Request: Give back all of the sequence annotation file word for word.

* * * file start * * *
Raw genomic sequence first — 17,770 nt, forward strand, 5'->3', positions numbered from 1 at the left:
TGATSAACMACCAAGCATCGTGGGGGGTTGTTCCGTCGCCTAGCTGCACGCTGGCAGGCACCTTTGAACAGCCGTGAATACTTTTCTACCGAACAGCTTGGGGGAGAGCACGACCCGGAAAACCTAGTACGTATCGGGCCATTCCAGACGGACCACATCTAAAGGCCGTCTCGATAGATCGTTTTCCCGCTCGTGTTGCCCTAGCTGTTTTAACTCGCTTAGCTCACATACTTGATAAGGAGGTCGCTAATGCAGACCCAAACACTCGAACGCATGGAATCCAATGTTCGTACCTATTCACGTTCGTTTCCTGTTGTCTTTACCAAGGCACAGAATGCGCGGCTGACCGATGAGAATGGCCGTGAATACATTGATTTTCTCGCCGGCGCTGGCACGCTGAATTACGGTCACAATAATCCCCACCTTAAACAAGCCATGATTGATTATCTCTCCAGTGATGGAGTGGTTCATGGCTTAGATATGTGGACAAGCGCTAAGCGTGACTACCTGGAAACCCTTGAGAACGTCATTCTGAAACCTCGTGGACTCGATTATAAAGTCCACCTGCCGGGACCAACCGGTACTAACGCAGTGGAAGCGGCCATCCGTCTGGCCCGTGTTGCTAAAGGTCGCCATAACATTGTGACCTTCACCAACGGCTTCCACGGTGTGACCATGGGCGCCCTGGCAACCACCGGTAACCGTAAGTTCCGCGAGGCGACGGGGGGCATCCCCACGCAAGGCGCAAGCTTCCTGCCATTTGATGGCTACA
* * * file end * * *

Raw genomic sequence first — 17,770 nt, forward strand, 5'->3', positions numbered from 1 at the left:
TGATSAACMACCAAGCATCGTGGGGGGTTGTTCCGTCGCCTAGCTGCACGCTGGCAGGCACCTTTGAACAGCCGTGAATACTTTTCTACCGAACAGCTTGGGGGAGAGCACGACCCGGAAAACCTAGTACGTATCGGGCCATTCCAGACGGACCACATCTAAAGGCCGTCTCGATAGATCGTTTTCCCGCTCGTGTTGCCCTAGCTGTTTTAACTCGCTTAGCTCACATACTTGATAAGGAGGTCGCTAATGCAGACCCAAACACTCGAACGCATGGAATCCAATGTTCGTACCTATTCACGTTCGTTTCCTGTTGTCTTTACCAAGGCACAGAATGCGCGGCTGACCGATGAGAATGGCCGTGAATACATTGATTTTCTCGCCGGCGCTGGCACGCTGAATTACGGTCACAATAATCCCCACCTTAAACAAGCCATGATTGATTATCTCTCCAGTGATGGAGTGGTTCATGGCTTAGATATGTGGACAAGCGCTAAGCGTGACTACCTGGAAACCCTTGAGAACGTCATTCTGAAACCTCGTGGACTCGATTATAAAGTCCACCTGCCGGGACCAACCGGTACTAACGCAGTGGAAGCGGCCATCCGTCTGGCCCGTGTTGCTAAAGGTCGCCATAACATTGTGACCTTCACCAACGGCTTCCACGGTGTGACCATGGGCGCCCTGGCAACCACCGGTAACCGTAAGTTCCGCGAGGCGACGGGGGGCATCCCCACGCAAGGCGCAAGCTTCCTGCCATTTGATGGCTACA